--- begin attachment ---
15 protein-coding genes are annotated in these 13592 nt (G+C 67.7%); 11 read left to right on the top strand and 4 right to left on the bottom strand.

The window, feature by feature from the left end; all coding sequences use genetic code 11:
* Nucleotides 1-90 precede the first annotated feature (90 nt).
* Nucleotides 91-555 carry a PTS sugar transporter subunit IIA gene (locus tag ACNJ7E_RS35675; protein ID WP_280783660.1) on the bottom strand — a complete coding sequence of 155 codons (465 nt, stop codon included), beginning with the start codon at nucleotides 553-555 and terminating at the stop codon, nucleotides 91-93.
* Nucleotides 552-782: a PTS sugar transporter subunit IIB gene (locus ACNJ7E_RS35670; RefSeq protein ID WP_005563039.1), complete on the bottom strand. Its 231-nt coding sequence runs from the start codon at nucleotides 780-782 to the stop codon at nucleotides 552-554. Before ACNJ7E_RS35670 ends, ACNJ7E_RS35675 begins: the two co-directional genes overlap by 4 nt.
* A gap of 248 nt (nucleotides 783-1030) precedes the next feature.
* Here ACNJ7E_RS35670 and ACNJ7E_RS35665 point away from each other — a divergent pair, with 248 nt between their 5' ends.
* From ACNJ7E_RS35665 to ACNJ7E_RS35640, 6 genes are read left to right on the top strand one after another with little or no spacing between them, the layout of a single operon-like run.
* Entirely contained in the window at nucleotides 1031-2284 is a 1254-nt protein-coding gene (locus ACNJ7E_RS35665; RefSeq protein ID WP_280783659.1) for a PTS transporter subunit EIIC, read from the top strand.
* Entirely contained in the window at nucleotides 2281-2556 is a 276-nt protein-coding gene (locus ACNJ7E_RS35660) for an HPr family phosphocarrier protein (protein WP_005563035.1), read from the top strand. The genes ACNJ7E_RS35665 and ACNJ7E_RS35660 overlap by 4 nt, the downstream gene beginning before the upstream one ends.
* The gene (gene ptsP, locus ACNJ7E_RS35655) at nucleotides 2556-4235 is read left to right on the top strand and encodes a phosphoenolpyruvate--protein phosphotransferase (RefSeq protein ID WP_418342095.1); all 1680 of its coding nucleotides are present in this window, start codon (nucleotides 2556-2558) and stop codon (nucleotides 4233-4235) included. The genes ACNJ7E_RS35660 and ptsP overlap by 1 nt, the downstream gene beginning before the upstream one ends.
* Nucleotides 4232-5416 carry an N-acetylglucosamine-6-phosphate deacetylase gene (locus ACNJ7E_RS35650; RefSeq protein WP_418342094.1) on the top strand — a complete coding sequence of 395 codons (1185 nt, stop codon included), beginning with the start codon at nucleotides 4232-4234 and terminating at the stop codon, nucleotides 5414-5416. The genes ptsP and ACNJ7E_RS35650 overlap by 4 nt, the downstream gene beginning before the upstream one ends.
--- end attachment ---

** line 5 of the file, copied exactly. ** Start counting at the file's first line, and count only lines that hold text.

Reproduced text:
* Nucleotides 552-782: a PTS sugar transporter subunit IIB gene (locus ACNJ7E_RS35670; RefSeq protein ID WP_005563039.1), complete on the bottom strand. Its 231-nt coding sequence runs from the start codon at nucleotides 780-782 to the stop codon at nucleotides 552-554. Before ACNJ7E_RS35670 ends, ACNJ7E_RS35675 begins: the two co-directional genes overlap by 4 nt.